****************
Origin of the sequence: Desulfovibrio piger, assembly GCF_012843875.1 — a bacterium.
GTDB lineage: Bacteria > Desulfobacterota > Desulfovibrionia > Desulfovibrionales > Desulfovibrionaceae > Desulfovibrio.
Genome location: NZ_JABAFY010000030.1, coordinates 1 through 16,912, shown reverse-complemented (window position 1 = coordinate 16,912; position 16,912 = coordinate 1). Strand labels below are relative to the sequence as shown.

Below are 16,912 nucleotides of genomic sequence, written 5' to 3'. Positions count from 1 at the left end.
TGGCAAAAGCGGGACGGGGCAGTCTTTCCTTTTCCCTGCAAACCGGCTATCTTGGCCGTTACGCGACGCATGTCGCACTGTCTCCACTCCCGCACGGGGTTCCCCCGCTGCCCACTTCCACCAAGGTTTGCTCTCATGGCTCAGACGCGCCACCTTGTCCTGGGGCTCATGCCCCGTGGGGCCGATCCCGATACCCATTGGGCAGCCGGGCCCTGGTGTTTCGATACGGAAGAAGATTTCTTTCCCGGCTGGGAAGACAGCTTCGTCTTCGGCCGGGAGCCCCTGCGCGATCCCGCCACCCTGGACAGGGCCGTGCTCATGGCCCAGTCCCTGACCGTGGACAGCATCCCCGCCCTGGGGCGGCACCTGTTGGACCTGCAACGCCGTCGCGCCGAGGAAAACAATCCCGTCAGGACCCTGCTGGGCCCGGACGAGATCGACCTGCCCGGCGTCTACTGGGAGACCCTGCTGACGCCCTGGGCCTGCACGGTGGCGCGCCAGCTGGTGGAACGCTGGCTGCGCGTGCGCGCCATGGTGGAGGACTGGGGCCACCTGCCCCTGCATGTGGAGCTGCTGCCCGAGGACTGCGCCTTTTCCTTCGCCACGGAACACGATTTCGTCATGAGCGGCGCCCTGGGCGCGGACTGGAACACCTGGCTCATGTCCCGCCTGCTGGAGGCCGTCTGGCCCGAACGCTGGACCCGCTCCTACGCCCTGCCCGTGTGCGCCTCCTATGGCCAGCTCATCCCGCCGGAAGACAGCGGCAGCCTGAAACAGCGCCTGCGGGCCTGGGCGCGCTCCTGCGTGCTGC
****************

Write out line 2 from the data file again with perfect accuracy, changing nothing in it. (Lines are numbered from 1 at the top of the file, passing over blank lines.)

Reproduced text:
GTDB lineage: Bacteria > Desulfobacterota > Desulfovibrionia > Desulfovibrionales > Desulfovibrionaceae > Desulfovibrio.